Out And About: Kevin Devine And The Basic Intimacies Of Punk
    • WEDNESDAY, APRIL 01, 2015

    • Posted by: Don Saas

    Don't drink screwdrivers on a stomach that's only had a plate of pizza rolls to satisfy it for the day. Don't do this even if you only have one drink, and this advice is especially useful if you're getting a singular screwdriver before a couple hours of classic post-hardcore and (the good kind of) pop-punk at Le Poisson Rouge because their drinks are STRONG. They're $7 so they should be. I say this because you don't want to be the dumbass (I'm referring to myself here in case you haven't caught on yet) waking up with a vodka hangover on a Sunday morning because you forgot how to drink like an adult.

    Acoustic rock/folk punk icon Kevin Devine works in genres steeped in youthful expression and rebellion. But, like fellow alternative punk stalwarts Ghost Mice, Kevin Devine is a masterclass in maturing in rock & roll without getting old. Devine released his first record, Circle Gets the Square, thirteen years ago, and although the zealous loyalty and passion of the fans in attendance Saturday speak to that longevity in his career, Kevin Devine brings a wide-eyed freshness and intimacy to his live performances that belies his veteran status in the industry.

    I had a roommate not too long ago that opened for Ghost Mice at some DIY shows in Maryland, and he and I had a lot of conversations about what "punk" means. Is "punk" an aesthetic? Or is punk a state of mind to your music? If punk is an aesthetic, does that honestly make it as much a bit of commercialized bullsh*t as the genres it claims to rail against? Does a lot of street punk culture contribute to the cisheteronormative patriarchy that defines American society? Punk is something I've always wanted to love in theory -- late 80s to early 2000s Bad Religion is god-tier as far as I'm concerned -- but punk comes with so much baggage and meaningless posturing (and subpar musicianship) that I can never really commit, but if my forthcoming interview with Kevin Devine and Saturday's show are any indication, Kevin Devine is everything right about punk music.

    Kevin Devine and the God Damn Band let their music and their energy speak for itself. Kevin is a 35 year old man in jeans and a flannel shirt with a beard that isn't quite Daniel Bryan status but it's still impressive in its own right. He doesn't need a patched up jacket or liberty spikes or a bullet belt to establish his cred. He lets songs like "Fiscal Cliff" which attack the co-opted, watered down circle jerkery of the "1%/99%" conversation do his speaking for him. Punk is the anguish in his voice during "Ballgame" when he laments "A good man doesn't drink/ And I've been drinking alone/ So what does that make me." His fury is the howl on "I Can't Believe You," and at all points, Kevin Devine feels more authentic and sincere than an entire generation of his more popular peers.

    Kevin Devine's last album, Bubblegum, leaned heavier on the Brand New-esque post-hardcore sound (which makes sense due to Jesse Lacey producing the album) as well as Pixies/Nirvana-esque style pop-punk, and the propulsive energy of these tracks compared to some of his mellower, more acoustic early records translated live spectacularly although the slower, acoustic numbers which closed the set resulted in deafening sing-alongs. But even when Kevin was bouncing around the stage like he was 22 all over again -- because loving your own music should be a timeless quality -- he had a huge grin stamped across his face. When the audience returned his words line for line, you could see Kevin Devine's grin get wider and wider. It's hard to maintain that sort of gratitude a decade into your career, but Kevin has never stopped loving his audience, and his audience has never stopped loving him.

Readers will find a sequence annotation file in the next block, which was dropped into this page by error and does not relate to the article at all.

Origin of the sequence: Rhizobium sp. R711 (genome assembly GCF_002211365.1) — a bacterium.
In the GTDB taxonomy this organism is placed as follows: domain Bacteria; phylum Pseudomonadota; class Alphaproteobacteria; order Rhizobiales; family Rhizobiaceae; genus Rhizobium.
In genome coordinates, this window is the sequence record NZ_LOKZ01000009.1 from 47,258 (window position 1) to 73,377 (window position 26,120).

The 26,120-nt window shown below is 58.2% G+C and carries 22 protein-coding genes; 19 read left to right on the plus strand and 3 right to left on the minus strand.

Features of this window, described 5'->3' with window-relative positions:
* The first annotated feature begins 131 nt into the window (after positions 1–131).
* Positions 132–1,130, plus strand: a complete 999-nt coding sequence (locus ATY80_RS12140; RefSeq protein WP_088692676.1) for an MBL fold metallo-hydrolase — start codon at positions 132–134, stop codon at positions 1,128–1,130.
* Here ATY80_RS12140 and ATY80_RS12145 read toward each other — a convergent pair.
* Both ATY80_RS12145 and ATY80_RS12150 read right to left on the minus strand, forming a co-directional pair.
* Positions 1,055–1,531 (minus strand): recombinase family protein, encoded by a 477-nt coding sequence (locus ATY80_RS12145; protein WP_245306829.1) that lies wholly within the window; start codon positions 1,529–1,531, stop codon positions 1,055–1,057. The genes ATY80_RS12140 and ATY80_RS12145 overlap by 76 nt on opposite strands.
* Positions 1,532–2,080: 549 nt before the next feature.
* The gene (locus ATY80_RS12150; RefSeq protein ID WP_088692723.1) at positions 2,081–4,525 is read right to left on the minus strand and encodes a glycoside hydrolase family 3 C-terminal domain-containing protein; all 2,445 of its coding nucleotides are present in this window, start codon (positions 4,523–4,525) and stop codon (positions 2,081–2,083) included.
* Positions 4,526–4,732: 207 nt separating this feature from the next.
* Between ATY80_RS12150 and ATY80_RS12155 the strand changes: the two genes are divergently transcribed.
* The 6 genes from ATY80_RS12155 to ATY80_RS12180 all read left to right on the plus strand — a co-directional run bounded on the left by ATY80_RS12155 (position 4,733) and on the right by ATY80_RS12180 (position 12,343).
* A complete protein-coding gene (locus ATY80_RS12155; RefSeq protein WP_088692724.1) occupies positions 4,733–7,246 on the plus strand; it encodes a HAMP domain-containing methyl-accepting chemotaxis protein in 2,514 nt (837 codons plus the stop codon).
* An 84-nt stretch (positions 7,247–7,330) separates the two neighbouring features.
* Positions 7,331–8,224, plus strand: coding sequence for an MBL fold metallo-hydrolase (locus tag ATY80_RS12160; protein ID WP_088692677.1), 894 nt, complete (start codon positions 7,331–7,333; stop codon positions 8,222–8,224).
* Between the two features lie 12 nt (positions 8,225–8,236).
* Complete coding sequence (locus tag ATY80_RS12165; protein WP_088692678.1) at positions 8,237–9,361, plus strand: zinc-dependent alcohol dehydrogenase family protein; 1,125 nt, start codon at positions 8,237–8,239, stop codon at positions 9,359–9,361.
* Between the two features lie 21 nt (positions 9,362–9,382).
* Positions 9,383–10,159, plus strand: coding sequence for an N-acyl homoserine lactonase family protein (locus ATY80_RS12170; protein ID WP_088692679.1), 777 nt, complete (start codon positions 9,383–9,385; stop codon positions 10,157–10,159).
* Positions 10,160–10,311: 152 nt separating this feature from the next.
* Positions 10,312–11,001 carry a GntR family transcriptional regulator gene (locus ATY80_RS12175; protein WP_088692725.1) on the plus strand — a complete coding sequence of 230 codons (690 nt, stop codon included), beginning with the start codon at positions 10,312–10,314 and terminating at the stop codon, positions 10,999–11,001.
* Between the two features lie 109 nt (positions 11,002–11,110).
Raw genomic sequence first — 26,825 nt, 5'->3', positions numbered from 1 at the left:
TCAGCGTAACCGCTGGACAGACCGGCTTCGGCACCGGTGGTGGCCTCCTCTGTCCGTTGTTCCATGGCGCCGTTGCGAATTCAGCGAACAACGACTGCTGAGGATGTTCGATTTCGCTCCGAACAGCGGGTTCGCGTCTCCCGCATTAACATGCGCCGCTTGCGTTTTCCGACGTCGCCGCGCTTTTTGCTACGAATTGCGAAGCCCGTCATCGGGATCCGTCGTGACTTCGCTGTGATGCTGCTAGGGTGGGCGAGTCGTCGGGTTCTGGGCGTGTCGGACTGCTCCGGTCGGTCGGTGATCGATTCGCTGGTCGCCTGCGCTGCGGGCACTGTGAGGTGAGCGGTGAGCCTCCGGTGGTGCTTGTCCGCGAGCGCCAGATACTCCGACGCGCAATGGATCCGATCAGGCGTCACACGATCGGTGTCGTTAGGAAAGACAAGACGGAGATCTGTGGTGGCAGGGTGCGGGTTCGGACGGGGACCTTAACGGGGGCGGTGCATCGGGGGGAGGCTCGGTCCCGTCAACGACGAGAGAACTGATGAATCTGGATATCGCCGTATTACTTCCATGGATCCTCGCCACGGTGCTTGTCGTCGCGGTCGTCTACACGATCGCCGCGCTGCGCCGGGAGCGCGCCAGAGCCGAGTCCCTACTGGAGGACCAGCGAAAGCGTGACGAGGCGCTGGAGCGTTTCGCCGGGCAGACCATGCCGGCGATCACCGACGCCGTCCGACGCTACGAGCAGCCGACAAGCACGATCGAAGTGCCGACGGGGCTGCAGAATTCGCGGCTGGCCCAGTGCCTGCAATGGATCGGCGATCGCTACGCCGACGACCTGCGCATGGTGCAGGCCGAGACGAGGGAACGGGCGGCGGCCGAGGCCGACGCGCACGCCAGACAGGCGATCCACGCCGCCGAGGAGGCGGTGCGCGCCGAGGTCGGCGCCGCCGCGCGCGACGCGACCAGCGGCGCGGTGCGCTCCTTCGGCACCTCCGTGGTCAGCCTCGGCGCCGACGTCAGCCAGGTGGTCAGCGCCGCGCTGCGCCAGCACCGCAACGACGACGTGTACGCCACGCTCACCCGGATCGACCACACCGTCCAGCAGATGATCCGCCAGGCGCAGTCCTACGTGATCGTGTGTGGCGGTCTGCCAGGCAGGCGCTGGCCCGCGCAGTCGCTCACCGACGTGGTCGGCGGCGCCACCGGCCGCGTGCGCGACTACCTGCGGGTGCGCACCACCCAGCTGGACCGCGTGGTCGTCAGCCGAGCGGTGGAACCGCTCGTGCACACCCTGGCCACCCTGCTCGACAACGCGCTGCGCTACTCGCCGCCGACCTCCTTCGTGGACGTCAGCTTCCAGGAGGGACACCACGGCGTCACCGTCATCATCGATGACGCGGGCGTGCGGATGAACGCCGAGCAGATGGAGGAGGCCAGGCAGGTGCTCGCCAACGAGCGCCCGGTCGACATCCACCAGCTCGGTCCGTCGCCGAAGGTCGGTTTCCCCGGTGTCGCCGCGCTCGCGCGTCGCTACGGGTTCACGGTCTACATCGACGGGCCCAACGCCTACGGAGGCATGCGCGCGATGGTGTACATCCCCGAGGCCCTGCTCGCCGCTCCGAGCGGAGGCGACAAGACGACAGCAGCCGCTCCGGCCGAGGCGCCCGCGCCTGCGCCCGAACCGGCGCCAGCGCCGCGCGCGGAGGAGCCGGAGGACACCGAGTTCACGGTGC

Devine's openers were a lot of fun although they also reminded me why I need to start wearing earplugs to these shows if I'm going to be close to the stage. They sounded great -- minus vocal mixing issues that plagued every set but Kevin's -- but I'm not entirely unconvinced that I didn't suffer permanent hearing damage during the sets from Dads and Field Mouse. Kevin brought Dads out during his set, and it was nearly more punk rock energy than Le Poisson Rouge could handle. Both of these young bands have a lot of potential, and I can't wait to see where they go from here.

    We're going to be running our interview with Kevin in the days ahead, but Kevin is one of the most articulate and genuine artists I've ever had the chance to sit down and talk with. It's clear the second that you meet him or hear him play live that not only does he care about his music, he cares that his fans take something meaningful away from it. There were girls behind me during the set who were slightly intoxicated but loved Kevin's music. They came out from Long Island to see Kevin every time he was in town. And the entire crowd was full of stories like this. Not only has Kevin matured as an artist, his fans have matured with him, and it's hard to ask for a soundtrack to mature to that's better than that.

    If you like Kevin Devine, you should check out our exclusive session from Kevin's side project, Bad Books. Kevin's talents are many and varied.

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